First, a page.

Naddi early April, peaks in early June (when

Naddi is a village of Himachal Pradesh
located at an altitude of 2000 meter (6500 ft) above sea level, in the upper
reaches of the Kangra valley. The village is situated about 3 KM from Mc Leod
Ganj. Village is surrounded by pine, Himalayan oak, and rhododendron. Naddi has
a monsoon-influenced humid subtropical climate. Summer starts in early April, peaks
in early June (when temperatures can reach 36 °C) and last till mid-June. From
July to mid-September is the monsoon season when up to 3000 mm (120 inches) of
rainfall can be experienced. Autumn is mild and lasts from October to the end
of November. Autumn temperatures average around 16–17 °C. Winter starts in
December and continues until late February. Snow and sleet are common during
the winter in Naddi. Winter is followed by a short, pleasant spring until
April. Historically, the Dhauladhar Mountains used to remain snow-covered all
year long, however, in recent years they have been losing their snow blanket
during dry spells.

 

Genesis of Traditional architecture

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The Traditional Architecture of Himachal
Pradesh is the outcome of the existing topography, land form, extremes climate
and other natural forces. Vernacular architectural solutions created here have
responded very well that merges with the hilly backdrop. The Traditional built
forms have been the backbone to nurture socio-cultural settings are splendid
not only to serve needs of the inhabitants but also, became a tourist
attraction that needs to retain its integrity and identity. The vernacular
houses of local villagers, farmers and landlords in village built during last
many decades are the example of traditional practices. Typical housing typology
has emerged to cope up the geo-climatic challenges imposed by the region. The
organization of spaces accommodates different levels of privacy with controlled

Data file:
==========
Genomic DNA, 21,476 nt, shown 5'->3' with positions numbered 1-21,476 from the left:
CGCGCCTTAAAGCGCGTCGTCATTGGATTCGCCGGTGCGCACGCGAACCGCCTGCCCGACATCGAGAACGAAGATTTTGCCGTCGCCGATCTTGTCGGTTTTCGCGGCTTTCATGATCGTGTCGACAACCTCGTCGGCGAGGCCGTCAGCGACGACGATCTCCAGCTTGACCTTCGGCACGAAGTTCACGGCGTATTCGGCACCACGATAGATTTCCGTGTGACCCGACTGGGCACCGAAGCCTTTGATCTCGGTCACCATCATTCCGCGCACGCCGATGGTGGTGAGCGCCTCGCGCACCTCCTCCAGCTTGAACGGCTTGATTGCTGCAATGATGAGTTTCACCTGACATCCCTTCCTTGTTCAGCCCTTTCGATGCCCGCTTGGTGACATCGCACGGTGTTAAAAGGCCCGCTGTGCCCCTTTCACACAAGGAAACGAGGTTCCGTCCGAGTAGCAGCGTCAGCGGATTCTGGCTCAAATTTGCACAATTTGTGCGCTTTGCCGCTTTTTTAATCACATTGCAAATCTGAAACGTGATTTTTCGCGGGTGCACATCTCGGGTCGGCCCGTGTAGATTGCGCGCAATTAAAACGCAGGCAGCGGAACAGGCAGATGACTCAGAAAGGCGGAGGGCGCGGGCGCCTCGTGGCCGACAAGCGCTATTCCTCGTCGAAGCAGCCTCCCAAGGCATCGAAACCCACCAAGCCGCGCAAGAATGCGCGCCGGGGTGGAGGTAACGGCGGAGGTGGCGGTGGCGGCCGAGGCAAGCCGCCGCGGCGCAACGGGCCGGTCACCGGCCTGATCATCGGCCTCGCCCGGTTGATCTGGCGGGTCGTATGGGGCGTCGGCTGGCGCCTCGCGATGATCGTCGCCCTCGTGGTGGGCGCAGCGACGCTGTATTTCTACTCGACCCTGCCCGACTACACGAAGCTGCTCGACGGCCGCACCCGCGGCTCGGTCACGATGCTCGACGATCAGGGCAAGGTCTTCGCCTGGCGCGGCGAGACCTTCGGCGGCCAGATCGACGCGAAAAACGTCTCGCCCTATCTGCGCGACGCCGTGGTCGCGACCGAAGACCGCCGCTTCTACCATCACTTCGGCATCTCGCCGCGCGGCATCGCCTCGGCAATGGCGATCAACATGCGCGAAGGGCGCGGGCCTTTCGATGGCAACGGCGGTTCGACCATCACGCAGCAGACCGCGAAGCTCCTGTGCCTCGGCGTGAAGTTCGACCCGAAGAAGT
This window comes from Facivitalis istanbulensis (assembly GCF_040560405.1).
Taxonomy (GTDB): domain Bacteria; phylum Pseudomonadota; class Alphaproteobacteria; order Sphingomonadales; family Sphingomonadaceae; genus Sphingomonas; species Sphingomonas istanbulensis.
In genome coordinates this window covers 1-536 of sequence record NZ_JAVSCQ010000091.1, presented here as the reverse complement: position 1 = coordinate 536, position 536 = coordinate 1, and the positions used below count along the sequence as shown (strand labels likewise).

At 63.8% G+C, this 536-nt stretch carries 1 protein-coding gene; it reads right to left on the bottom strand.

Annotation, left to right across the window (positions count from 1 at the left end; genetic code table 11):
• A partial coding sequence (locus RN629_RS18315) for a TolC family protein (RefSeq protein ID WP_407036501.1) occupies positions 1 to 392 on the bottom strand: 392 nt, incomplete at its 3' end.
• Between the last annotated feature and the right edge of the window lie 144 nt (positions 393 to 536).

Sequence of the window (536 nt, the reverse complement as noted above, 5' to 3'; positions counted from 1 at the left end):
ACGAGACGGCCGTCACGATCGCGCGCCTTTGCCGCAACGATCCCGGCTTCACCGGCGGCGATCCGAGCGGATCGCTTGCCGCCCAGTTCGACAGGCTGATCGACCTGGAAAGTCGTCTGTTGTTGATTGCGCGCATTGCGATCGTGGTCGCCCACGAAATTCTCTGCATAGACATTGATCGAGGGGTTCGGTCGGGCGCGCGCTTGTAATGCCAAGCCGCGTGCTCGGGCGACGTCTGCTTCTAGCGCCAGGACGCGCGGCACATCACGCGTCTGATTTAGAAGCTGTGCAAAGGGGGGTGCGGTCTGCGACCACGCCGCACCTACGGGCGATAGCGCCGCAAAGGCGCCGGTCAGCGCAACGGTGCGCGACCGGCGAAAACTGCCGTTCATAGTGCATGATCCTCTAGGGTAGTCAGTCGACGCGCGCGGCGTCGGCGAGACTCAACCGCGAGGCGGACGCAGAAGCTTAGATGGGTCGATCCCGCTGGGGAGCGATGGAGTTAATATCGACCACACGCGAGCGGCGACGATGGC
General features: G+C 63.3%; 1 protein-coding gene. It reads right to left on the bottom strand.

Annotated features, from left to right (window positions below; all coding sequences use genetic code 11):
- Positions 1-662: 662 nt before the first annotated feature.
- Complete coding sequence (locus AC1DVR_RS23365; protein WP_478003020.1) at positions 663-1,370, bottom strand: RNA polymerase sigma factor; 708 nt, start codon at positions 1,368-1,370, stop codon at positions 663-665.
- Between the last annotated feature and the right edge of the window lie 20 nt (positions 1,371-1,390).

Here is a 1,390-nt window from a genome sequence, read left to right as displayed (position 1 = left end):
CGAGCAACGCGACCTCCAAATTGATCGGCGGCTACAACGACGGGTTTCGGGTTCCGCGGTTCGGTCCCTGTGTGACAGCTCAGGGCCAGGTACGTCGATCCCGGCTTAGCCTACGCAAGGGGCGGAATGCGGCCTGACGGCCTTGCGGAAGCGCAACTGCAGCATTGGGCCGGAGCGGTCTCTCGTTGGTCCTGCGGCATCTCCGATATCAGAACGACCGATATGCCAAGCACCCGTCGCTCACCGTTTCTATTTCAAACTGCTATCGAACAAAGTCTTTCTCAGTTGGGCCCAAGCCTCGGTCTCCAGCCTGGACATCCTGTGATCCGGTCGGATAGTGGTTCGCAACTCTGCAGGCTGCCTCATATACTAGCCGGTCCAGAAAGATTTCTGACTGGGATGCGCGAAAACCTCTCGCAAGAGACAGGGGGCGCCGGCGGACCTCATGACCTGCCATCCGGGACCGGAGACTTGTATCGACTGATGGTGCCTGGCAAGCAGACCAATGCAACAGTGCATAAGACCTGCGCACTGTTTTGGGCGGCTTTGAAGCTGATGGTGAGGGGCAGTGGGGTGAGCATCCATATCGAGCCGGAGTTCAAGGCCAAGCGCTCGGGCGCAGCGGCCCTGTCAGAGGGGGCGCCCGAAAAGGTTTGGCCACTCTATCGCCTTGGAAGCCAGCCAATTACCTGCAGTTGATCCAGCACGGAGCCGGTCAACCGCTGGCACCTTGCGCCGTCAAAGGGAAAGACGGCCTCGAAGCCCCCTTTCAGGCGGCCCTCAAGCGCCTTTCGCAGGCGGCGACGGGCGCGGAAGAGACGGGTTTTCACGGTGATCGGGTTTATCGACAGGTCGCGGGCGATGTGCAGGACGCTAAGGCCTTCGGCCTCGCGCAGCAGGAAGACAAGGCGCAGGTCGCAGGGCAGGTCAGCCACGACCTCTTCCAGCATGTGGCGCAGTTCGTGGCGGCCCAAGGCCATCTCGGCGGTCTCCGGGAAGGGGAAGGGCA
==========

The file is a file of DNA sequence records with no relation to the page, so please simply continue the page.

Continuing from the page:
accessibility and visibility.

Spatial configurations

The orientation of the buildings in this zone
is mostly East-South. The slope of the land ranges from 0 to 30 degree
approximately. Materials available for construction are stone slabs for
flooring and roofing, stone and earth for walls and wooden plank to supports
intermediate floors. The areas around Dharamshala and Mc Leord Ganj are
subjected to heavy rainfall that needs steep-sloping roofs and deep verandas to
drain off the rain water as quickly as possible and for protection of the walls
as well. Before the British influence, the buildings of these regions had
influence of Rajasthan and Mughal architecture However; jack-arch was evolved
for these areas of heavy rainfall using plain or galvanized iron sheets for
roofing was introduced during British rule. Analysis shows that many variations can be noticed in the dwelling designs
and construction practices. Load bearing structure of traditional buildings had
thick stone masonry as major structural component that gradually been replaced
by the RCC framed structure with 4.5 to 15 inches thick brick walls.
Intermediate floors made of Composite material (wooden floor with mud
finishing) have also been replacing with RCC Slab supported on RCC Columns.
Similarly, pitched roof of slate-stone tiles are being replaced by the flat or
pitched RCC roof. Some of the dwellings constructed recently have been more
close to the buildings of urban centers with toilets attached with the bed
rooms and equipped with modern fixtures and finishes.New materials used in recently built modern dwellings do not have enough
thermal capacity to maintain indoor comfort conditions required for the local
climatic conditions. Infact, indoor temperature finds cooler in winter and
hotter in summers that has increased dependence on mechanical means to achieve
indoor comfort. Another observation for new dwellings made of modern materials
shows that overall building envelop including size & height of rooms, size
& transparency of window openings and roof projections at balconies are not
appropriate to respond to the local climatic conditions. Contrary to the